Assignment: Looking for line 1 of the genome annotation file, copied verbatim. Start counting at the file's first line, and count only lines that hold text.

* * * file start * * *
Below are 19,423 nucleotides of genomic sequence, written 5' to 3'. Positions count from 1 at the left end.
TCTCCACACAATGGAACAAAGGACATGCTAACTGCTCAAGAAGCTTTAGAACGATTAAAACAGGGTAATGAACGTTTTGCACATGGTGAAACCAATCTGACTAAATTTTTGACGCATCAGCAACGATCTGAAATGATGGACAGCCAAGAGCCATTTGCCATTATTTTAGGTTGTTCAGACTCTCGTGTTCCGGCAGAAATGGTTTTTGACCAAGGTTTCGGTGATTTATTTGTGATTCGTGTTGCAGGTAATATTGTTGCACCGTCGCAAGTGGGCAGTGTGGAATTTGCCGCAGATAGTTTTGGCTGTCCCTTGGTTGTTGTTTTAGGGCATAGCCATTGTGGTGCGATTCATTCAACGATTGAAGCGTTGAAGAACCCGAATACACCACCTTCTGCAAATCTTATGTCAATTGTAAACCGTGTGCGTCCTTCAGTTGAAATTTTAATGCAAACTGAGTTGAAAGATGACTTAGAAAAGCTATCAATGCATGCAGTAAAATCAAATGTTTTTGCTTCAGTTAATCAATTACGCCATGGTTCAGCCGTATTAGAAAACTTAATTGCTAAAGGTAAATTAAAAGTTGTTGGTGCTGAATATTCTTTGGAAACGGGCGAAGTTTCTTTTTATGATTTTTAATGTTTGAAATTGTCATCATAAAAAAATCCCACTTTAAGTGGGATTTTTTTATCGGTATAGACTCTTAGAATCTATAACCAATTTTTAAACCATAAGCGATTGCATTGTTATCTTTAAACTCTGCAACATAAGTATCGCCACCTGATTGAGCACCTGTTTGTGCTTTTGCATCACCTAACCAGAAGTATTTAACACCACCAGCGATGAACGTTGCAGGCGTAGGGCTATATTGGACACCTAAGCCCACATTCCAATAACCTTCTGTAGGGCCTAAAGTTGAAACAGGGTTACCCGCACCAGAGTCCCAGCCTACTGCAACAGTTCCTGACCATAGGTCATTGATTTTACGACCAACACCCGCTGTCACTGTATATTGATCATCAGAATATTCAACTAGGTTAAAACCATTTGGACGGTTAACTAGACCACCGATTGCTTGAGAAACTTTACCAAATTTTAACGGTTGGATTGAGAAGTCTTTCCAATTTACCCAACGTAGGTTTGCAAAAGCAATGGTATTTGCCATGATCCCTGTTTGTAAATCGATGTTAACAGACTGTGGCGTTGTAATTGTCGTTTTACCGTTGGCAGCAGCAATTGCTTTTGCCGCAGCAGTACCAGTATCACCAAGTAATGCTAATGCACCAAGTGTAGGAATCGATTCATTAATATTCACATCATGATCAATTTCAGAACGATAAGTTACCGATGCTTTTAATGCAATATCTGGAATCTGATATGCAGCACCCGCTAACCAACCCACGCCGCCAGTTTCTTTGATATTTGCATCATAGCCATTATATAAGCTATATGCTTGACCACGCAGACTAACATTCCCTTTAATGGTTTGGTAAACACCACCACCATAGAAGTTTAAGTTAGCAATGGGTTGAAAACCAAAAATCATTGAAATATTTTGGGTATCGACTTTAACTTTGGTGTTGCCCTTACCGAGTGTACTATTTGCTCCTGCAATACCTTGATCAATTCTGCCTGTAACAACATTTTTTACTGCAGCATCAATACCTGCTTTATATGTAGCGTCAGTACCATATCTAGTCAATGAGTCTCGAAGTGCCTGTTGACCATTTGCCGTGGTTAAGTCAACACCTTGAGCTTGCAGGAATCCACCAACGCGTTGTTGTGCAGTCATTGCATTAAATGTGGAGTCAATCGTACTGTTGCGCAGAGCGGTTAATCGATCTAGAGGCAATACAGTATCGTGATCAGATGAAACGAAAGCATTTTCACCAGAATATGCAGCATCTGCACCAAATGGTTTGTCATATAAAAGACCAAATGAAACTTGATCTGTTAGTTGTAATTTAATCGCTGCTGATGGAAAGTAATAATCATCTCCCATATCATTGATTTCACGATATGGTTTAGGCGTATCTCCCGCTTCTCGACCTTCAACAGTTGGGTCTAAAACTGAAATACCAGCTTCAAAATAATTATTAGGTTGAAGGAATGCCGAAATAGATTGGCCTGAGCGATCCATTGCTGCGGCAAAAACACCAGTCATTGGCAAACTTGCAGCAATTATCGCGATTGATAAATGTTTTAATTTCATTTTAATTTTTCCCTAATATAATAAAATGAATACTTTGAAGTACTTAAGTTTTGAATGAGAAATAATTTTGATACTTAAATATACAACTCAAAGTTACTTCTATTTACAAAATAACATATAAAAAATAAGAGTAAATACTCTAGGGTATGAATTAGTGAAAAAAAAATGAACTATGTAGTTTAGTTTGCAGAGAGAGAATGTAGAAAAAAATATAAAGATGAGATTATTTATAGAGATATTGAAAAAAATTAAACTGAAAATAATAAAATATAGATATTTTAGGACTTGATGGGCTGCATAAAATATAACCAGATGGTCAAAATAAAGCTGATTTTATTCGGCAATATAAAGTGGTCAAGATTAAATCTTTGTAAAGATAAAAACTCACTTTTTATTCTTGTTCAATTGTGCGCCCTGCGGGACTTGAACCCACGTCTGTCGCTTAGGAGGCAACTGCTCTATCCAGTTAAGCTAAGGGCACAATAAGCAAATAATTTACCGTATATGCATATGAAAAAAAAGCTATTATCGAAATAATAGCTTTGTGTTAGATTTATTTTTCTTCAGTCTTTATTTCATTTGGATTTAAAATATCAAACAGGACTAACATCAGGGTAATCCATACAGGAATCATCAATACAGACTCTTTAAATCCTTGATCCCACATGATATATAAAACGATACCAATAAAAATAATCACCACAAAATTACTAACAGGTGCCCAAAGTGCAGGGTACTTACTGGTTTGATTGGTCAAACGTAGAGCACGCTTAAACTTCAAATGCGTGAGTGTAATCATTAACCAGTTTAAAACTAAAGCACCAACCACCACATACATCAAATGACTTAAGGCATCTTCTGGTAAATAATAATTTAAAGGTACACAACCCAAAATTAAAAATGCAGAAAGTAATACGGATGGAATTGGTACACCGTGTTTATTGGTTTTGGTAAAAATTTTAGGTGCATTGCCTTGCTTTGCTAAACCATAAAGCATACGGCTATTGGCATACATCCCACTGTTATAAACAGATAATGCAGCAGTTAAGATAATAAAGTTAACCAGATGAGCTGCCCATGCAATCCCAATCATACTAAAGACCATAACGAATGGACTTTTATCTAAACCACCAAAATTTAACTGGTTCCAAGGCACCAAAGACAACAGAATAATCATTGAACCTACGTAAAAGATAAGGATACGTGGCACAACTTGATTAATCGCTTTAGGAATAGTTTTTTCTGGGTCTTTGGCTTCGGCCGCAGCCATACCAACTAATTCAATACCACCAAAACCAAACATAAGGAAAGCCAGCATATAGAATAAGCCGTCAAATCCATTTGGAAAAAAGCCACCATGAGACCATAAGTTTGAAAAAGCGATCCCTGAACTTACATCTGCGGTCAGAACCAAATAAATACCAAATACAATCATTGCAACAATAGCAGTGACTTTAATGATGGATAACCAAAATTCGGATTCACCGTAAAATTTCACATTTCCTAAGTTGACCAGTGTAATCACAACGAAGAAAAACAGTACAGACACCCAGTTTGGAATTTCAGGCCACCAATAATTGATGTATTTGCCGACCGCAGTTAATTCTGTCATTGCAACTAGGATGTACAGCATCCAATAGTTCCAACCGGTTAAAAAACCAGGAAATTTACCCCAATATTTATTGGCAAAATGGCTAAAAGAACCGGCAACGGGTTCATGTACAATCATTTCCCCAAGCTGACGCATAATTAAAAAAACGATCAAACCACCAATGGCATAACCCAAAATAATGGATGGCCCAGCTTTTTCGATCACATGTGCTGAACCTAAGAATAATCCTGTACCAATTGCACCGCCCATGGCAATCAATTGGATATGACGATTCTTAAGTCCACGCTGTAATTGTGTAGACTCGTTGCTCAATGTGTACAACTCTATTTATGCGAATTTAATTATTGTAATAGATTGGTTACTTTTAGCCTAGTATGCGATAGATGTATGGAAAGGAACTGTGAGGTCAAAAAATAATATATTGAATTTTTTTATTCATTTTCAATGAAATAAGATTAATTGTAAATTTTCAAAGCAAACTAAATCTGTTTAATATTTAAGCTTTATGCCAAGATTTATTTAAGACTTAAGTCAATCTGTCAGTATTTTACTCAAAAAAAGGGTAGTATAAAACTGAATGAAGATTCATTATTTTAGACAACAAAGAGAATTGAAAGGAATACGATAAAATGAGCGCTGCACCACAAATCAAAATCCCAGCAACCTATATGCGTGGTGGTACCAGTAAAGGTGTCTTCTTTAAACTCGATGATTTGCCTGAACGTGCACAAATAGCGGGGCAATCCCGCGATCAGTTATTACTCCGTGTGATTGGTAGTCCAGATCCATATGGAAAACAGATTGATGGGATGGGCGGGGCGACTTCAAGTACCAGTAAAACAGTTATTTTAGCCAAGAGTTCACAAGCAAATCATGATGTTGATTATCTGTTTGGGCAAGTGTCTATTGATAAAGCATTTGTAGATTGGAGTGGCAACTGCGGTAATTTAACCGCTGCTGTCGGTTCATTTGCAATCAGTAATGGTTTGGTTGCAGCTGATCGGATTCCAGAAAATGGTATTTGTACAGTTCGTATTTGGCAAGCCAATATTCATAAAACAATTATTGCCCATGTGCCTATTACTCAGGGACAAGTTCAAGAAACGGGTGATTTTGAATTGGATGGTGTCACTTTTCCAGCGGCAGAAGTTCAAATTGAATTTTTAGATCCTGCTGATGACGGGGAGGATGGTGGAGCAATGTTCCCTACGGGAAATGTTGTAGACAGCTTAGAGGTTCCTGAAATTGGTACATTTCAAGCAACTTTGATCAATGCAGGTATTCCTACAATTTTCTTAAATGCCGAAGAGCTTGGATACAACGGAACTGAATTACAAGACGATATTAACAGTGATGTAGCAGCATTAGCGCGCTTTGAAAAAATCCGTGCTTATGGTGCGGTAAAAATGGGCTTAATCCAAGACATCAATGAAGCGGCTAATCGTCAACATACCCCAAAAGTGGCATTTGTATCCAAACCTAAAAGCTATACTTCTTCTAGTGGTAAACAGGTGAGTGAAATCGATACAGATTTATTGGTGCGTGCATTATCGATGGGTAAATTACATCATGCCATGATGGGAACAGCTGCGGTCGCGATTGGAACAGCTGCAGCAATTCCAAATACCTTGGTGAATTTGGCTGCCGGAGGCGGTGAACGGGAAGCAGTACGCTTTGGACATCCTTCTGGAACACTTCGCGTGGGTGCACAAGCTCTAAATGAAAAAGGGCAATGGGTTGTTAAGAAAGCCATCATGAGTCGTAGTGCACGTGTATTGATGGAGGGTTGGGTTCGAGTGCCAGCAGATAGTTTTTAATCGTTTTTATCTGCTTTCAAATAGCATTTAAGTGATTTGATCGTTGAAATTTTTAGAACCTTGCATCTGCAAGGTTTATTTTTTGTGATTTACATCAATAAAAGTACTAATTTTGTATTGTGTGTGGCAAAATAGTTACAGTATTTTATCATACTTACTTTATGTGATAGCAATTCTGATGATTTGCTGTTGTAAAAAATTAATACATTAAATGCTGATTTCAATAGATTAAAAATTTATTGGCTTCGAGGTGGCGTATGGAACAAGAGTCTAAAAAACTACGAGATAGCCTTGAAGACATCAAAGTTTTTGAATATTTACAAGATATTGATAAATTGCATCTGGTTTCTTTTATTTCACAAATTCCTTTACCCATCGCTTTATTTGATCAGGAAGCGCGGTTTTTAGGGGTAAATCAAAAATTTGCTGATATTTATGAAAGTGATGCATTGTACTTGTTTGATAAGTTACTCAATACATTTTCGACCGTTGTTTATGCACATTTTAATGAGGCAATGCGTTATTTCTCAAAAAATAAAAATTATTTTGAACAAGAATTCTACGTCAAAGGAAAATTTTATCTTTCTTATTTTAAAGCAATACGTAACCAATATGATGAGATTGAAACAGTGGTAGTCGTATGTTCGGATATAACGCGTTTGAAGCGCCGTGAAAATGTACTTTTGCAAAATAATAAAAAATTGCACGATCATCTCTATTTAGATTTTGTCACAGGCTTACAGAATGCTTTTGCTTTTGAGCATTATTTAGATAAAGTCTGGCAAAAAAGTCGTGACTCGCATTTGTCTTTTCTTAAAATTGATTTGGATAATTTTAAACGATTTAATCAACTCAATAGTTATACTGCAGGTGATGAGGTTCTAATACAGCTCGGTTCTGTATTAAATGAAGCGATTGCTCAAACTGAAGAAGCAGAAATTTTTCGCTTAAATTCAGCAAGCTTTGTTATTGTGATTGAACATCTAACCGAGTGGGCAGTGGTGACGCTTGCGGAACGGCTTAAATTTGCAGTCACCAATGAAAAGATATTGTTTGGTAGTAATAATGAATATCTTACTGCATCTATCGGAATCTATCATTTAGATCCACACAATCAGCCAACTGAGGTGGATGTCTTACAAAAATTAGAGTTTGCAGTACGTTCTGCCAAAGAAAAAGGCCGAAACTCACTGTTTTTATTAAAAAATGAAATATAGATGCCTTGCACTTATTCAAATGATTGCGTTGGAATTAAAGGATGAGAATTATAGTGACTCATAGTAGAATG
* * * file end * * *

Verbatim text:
Below are 19,423 nucleotides of genomic sequence, written 5' to 3'. Positions count from 1 at the left end.